Abstract: Background: Mental well-being is a state in which an individual acts positively, feels good, copes with the daily stressors and contributes to his/her community. Adolescents are a population who experience the various stressors brought on by growing up. The purpose of the doctoral dissertation is to determine the mental well-being of adolescents in correlation with the support of family, friends, teachers, and nurses. Methods: The research was based on the paradigm of pragmatism which supports the usage of quantitative and qualitative approaches using mixed methods. The quantitative part of the research included 2 972 adolescents. The survey method was used, descriptive and inferential statistics and presentation of the results were done with the help of tables, charts and figures. In the qualitative part of the research, data were collected using the interview method. Interviews were conducted with 5 focus groups involving 16 adolescents, 8 parents, 6 teachers, 3 legislators, and 6 nurses. The data were analysed following the steps of Corbin & Strauss (2008). Results: The mental well-being of adolescents is positively related (r = 0.624) to their social support. The mental well-being (r = -0.286) and social support (r = -0.239) of adolescents declines with age. Adolescents are of the opinion that the role of the nurse is to talk to them, help them, advise them, and explain difficulties that bother them. The mental well-being of adolescents is related to their interaction and interpersonal relations with parents, friends, and teachers. In ensuring the mental well-being of adolescents, we must consider the model multidimensional well-being. The Model of Interpersonal Relationships is proposed, which is formed based on the results of quantitative and qualitative part of the research and taking into account the concepts of the Theory of Interpersonal Relationships (Peplau, 1952) and the model of Multidimensional Well-being (Sarriera & Bedin, 2017). Discussion: Mental well-being is an important and relatively new concept in nursing. Adolescents’ mental well-being is closely linked to interpersonal relationships and a safe environment in which they can express themselves. Adolescents and parents do not obtain the necessary professional help in a timely manner. There is also a need for additional education on the mental well-being of adolescents among adolescents, parents, teachers, and nurses. Conclusion: Interpersonal relationships between adolescents, family, friends, teachers, and nurses are of major importance for ensuring mental well-being. There is a need for further research to improve the mental well-being of adolescents worldwide.
Keywords: youth, mental health, quality of life, social support, nursing
Published in DKUM: 12.09.2022; Views: 697; Downloads: 209
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Safety issues in psychiatric settings
Tinkara Pavšič Mrevlje, Peter Umek, 2011, review article

Abstract: Purpose: The purpose of the paper is to establish if mental health workers (nurses, doctors, clinical psychologists) in Slovene psychiatric settings perceive their work as potentially dangerous and which factors contribute mostly to these mindsets. On the basis of gained data recommendations for safety improvement are suggested. Design/Methods/Approach: Review of three studies conducted in different psychiatric settings in Slovenia. Findings: Just a few mental health workers perceive their work as dangerous. Among those that are most frequently victims of violent behaviour are male and female nurses, especially under circumstances of involuntary admission, involuntary pharmacological treatment and when special security measures are applied. Participants think that workers would need more self defence trainings, additional competent medical staff (foremost male nurses), communication trainings and better cooperation in their working teams. Moreover, those hurt in such incidents should get more systematic help. Sometimes security personnel also intervene, however, they are not qualified for such interventions and special trainings should be provided. Research limitations/implications: Our findings have a limited value because the studies have been performed in the course of different years, different questionnaires were applied and participants also differed (their profession, working tasks, demographic data etc.). Practical implications: Our findings can be used by psychiatric hospital management to plan trainings for mental health workers and organize them according to personnel’s necessities. Results also imply the necessity to train security personnel. Originality/Value: In the past merely analyses of incident reports were made on this topic. However, this paper sheds some light on perceptions and experiences of mental health workers directly exposed to patients’ violent behaviour.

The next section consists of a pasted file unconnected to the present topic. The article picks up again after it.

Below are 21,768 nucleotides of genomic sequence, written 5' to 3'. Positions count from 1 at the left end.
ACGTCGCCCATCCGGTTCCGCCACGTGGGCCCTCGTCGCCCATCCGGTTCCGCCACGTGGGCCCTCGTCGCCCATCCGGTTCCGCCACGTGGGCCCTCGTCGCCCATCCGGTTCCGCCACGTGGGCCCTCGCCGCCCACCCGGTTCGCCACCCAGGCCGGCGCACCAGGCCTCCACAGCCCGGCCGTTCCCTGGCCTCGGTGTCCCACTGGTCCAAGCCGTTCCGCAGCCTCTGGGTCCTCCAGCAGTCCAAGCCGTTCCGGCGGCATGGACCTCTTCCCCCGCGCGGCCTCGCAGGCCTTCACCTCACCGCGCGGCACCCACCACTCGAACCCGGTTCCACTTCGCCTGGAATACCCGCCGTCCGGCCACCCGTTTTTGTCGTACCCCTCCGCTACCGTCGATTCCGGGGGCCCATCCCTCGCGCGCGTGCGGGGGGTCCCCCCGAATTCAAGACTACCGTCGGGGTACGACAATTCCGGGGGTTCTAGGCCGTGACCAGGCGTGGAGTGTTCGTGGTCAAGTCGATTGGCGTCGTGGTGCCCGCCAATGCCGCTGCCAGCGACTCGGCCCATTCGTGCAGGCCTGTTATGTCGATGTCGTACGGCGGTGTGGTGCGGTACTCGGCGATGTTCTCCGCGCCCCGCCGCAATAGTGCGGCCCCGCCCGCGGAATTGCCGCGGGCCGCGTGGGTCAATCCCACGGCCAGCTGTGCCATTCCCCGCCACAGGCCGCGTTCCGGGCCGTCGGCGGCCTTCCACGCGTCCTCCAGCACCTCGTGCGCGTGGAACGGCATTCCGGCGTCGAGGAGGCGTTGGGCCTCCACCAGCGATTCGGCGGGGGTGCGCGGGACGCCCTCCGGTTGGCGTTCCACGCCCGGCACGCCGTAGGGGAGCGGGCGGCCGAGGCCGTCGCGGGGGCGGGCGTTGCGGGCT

Keywords: psychiatric setting, violent behaviour, mental health workers, safety, security personn
Published in DKUM: 11.05.2020; Views: 1054; Downloads: 69
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Correlates of depression in the slovenian working population
Zalika Klemenc-Ketiš, Borut Peterlin, 2013, original scientific article

Abstract: This multicentre, cross-sectional observational study aimed to determine the prevalence of depression among the working population of Slovenia and identify factors correlating with higher prevalence of depression. It was conducted in three occupational medicine practices within major Slovenian primary health care centres. The study population consisted of 1,474 respondents [73.7 % of the invited participants, 889 (60.3 %) men and 585 (39.7 %) women with mean age of (40.5±9.8) years] who visited these practices for their regular check-ups from November 2010 to June 2012 and were asked to fill in a self-developed questionnaire and score depression on the Zung’s self-rating depression scale. According to the rating, 50 (3.4 %) respondents suffered from depression. In the multivariate analysis, depression correlated with the following independent variables: self-perceived exposure to chronic stress, positive family history of depression, and primary school education.
Keywords: mental diseases, primary health care, cross-sectional study, demographic data, family history
Published in DKUM: 30.03.2017; Views: 1288; Downloads: 337